Nebraska Repeals Solicitation Law
The bad news is that a state senator wants to re-regulate nonprofit solicitation. State Senator Dianna R. Schimek, of Lincoln, Nebraska (District 42), a former chair of the Nebraska Democratic Party, has introduced legislation (Legislative Bill 383) that would again require every nonprofit soliciting in the state to register.
According to Janet Anderson, an aide to State Senator Schimek, the purpose of re-registration is to "keep track of solicitors." However, the Nebraska registration law (still in effect until February 28, 1997) provides no real benefits to donors. FSC called the Nebraska Secretary of State to ask what information they had on certain nonprofits. In every instance, the only information disclosed was whether the nonprofit had registered with the state. Moreover, Ms. Anderson could not identify a single incident in which registration information had been used to prosecute fraud. Ms. Anderson said that she did not know what financial impact the proposed regulations would have on nonprofits. She further told FSC that she had "no intention" of learning what adverse impact registration would have on a nonprofit. However, Ms. Anderson promised to have Senator Schimek telephone FSC to explain why she believes the legislation is necessary. Despite two reminder calls to her office, Senator Schimek has not yet responded.
FSC members and friends should contact Nebraska officials (see below) and explain how state registration of charitable solicitation is unnecessary, expensive to administer, and wastes the scarce resources that donors give to nonprofits. The information that Sen. Schimek seeks to compile (and force nonprofits to provide) is already available to the public in a number of ways:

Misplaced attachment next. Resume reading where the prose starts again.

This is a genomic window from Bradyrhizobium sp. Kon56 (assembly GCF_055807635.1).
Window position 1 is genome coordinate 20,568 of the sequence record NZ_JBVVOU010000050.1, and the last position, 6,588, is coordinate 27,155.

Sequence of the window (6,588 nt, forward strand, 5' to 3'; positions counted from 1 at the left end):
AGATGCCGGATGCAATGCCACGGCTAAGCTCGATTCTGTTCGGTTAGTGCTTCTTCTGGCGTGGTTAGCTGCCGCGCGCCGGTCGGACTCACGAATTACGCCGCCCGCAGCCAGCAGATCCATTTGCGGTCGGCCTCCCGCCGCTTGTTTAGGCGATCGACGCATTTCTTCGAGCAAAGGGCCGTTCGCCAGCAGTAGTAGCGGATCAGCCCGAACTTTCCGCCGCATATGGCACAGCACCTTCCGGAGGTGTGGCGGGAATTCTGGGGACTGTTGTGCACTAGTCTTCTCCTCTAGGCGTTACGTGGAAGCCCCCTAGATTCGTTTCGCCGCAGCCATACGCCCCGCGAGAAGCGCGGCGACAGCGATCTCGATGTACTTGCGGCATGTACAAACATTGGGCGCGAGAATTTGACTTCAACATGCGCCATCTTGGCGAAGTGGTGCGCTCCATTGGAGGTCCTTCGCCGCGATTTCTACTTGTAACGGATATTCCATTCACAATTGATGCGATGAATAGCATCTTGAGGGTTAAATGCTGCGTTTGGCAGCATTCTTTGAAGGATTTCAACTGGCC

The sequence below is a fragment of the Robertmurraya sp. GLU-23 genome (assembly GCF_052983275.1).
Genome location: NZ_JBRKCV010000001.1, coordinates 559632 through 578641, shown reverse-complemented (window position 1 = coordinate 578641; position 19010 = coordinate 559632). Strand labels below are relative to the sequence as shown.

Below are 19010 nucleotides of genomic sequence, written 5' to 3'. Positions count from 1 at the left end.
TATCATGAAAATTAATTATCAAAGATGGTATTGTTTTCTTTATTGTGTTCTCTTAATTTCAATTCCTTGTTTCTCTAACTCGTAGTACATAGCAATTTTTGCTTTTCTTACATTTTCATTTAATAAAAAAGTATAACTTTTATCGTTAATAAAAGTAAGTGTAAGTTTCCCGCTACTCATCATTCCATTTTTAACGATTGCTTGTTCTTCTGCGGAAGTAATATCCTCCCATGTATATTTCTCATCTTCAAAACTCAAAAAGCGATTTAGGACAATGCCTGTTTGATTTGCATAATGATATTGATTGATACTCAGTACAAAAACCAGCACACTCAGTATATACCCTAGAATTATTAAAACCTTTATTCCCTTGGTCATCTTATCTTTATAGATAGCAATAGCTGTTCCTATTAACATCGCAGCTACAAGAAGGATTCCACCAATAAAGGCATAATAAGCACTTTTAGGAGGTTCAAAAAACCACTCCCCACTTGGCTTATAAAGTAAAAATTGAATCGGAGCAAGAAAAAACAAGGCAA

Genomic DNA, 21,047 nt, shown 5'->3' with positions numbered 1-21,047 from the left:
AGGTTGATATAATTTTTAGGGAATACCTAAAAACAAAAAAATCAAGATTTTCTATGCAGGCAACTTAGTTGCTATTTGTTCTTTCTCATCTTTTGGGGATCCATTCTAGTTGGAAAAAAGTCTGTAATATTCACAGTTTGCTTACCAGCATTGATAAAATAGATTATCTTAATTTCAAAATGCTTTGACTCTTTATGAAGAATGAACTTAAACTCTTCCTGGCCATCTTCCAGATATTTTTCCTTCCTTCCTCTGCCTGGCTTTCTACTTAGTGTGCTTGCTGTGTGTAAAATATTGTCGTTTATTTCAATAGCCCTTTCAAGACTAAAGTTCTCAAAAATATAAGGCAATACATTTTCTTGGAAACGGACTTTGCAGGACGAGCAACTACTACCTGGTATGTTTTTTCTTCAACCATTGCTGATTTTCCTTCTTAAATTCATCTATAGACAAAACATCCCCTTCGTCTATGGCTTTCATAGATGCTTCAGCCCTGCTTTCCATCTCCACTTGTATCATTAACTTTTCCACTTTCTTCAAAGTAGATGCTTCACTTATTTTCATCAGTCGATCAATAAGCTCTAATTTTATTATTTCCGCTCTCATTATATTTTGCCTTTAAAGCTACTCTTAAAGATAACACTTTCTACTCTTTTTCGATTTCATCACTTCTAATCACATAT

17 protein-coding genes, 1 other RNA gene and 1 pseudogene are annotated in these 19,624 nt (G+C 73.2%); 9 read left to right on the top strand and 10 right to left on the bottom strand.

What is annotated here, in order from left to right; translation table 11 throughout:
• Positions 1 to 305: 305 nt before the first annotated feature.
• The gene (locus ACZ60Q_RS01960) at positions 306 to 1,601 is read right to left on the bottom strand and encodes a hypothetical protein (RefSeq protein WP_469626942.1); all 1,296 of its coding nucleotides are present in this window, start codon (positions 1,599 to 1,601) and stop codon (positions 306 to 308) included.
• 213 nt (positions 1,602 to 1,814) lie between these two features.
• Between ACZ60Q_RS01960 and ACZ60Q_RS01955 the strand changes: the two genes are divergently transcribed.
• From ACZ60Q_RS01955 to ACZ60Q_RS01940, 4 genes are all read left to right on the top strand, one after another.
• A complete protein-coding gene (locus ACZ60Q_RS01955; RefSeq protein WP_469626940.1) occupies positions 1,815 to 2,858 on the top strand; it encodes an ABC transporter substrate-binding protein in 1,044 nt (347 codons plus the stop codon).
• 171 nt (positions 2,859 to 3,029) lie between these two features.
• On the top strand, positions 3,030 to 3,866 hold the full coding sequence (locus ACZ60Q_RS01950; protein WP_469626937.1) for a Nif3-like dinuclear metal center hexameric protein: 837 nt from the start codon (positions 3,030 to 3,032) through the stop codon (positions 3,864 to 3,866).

Call the nonprofit directly and ask for a copy of their Federal Tax Return Section 1313 of the Taxpayer Bill of Rights 2 (Public Law 104-168, effective July 30, 1996) requires nonprofits to provide copies of their IRS Form 990 to any individual who asks (previously, nonprofits only had to allow inspection). Individuals who come to a nonprofit's office in person must be provided a copy "immediately." Requests in writing must be fulfilled within 30 days.
Search the internet for a nonprofits' web site and/or other information.
Many nonprofits, as well as those who support and oppose them, maintain detailed information on the nonprofit's mission, purpose and finances.
If a prospective donor can't find the information they need, they can choose not to give. Ultimately, no amount of information may be sufficient to convince a prospective donor on a nonprofit's worthiness.
Diverting nonprofits' resources to comply with meaningless registration, and having over 40 state governments warehouse the same information, serves no purpose.
FSC members should write, call, fax or email members of the (unicameral) Nebraska Legislature and the Governor and tell them to leave nonprofits alone. L.B. 383 has been referred to the Committee on Judiciary chaired by Senator Kermit Brashear of Omaha, coincidentally a former chairman of the Nebraska Republican Party.
Senator Kermit Brashear
Chairman, Committee on Judiciary
Room 1515, State Capitol, Lincoln, NE 68509